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What you need to know about building occupancy and health and safety management

by , 03 October 2013
There are many laws that impact on health and safety in the workplace you need to be read in conjunction with the Occupational Health and Safety Act or Mine Health and Safety Act. One of these laws is the National Building Regulations and Building Standards Act. Read on to discover what the Act says about building occupancy and health and safety management.

It's important your business is compliant with the National Building Regulations and Building Standards Act.

'The most important standard incorporated in this Act is SABS 0400 which gives detail required for particular buildings according to their occupancy classification,' says the Health&Safety Advisor.

It's crucial that you have a thorough understanding of this provision and align it with the health and safety management requirements of your business.

The link between building occupancy and health and safety management

Occupancy: According to the Health&Safety Advisor, this is the use or the type of use for which a building or portion of the building is normally used or intends to be used.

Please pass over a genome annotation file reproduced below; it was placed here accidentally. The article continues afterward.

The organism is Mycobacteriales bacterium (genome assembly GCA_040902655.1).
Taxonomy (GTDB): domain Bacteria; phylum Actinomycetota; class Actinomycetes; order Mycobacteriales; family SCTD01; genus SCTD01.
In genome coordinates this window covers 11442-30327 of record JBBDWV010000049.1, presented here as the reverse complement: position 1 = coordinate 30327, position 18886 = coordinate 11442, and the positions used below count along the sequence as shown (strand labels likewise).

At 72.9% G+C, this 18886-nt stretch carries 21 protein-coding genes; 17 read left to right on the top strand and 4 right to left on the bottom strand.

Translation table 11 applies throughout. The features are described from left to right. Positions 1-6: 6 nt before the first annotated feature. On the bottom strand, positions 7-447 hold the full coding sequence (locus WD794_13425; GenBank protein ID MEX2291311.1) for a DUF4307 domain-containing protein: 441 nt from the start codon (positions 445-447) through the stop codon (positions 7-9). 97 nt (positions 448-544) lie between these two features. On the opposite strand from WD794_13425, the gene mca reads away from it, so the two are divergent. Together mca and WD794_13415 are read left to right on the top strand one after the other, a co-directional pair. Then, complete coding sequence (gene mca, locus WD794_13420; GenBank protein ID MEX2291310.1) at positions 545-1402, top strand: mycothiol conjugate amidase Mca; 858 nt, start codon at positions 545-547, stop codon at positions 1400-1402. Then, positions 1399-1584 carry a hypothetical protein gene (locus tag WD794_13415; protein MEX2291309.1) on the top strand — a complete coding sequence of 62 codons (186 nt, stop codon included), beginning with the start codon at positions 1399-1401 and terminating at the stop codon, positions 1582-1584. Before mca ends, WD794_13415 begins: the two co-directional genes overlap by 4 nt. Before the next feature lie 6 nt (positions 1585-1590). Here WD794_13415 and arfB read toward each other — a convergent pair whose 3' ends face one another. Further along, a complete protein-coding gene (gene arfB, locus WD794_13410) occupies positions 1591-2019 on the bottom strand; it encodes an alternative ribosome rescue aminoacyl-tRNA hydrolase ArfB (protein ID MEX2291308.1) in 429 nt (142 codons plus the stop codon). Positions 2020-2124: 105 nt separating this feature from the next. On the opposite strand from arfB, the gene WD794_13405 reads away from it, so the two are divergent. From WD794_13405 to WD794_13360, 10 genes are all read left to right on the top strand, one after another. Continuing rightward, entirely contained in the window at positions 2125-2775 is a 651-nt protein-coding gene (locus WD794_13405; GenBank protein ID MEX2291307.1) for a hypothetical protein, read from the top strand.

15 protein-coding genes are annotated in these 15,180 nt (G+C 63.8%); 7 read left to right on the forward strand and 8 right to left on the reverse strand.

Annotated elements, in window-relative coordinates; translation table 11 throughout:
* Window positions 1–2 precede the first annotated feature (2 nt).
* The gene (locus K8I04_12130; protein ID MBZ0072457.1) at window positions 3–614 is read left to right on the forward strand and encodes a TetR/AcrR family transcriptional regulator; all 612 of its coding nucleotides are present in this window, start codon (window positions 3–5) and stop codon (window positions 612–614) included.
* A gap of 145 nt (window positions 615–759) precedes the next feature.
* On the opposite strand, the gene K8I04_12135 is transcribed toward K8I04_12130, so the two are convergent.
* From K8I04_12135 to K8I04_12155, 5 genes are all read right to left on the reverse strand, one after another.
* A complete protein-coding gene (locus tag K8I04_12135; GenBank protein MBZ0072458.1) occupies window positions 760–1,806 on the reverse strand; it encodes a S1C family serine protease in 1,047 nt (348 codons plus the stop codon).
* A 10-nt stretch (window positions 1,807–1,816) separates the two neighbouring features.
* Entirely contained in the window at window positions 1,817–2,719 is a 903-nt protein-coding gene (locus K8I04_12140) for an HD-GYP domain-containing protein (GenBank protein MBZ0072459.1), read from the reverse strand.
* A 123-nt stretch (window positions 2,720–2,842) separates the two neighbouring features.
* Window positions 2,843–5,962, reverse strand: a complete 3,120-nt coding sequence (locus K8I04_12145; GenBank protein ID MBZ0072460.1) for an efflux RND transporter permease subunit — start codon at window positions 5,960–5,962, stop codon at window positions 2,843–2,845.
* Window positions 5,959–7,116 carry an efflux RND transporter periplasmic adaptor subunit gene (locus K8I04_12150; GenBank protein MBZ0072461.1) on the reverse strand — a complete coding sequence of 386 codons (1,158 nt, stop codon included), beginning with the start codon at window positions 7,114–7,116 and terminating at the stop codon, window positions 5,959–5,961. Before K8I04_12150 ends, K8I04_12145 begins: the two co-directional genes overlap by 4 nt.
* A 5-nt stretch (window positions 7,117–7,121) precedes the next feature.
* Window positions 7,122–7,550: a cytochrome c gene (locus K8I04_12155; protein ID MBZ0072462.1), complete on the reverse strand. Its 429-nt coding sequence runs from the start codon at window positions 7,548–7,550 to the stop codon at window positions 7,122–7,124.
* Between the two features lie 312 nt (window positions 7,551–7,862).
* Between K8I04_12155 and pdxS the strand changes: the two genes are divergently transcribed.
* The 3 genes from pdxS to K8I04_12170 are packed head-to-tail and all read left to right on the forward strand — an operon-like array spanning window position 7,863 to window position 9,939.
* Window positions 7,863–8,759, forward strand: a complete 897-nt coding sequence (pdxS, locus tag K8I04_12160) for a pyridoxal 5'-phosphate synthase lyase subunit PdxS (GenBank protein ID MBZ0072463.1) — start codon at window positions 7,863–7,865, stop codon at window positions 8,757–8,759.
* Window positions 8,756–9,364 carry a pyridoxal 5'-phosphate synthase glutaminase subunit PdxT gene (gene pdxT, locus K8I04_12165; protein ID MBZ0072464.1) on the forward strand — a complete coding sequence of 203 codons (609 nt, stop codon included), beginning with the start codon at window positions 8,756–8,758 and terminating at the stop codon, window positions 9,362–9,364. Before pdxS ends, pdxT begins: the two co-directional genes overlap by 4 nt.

Basically, building occupancy is classified according to the intended use. Many of the design criteria are specific to this use. For example, high risk industrial premises will differ from a low risk commercial building. And the requirements for a hotel are different to a personal home.

If the building is used for other purposes than what it was designed for, it may not meet health and safety requirements.

Design population: In the planning stages of the building, the intended purpose will inform what space is required per person.

If it's known at the planning stage, for example, how many people will be in the building, then it's quite easy to plan.

Where the actual number of occupants is unknown, a table is provided in section A21 of the Act for calculating the amount of space required per person for that type of occupancy.

Bear in mind that the challenge to manage health and safety arises when the building is used for something other than its design purpose.

Occupancy certificate: Once a building has been completed, the local authority conducts an inspection and certifies the building fit for occupation if it meets the specifications of the building plans.

The building may then be used for the purpose it was built. This is important for managing health and safety.

Now that you know the link between building occupancy and health and safety management, make sure you comply with the National Building Regulations and Building Standards Act.
 



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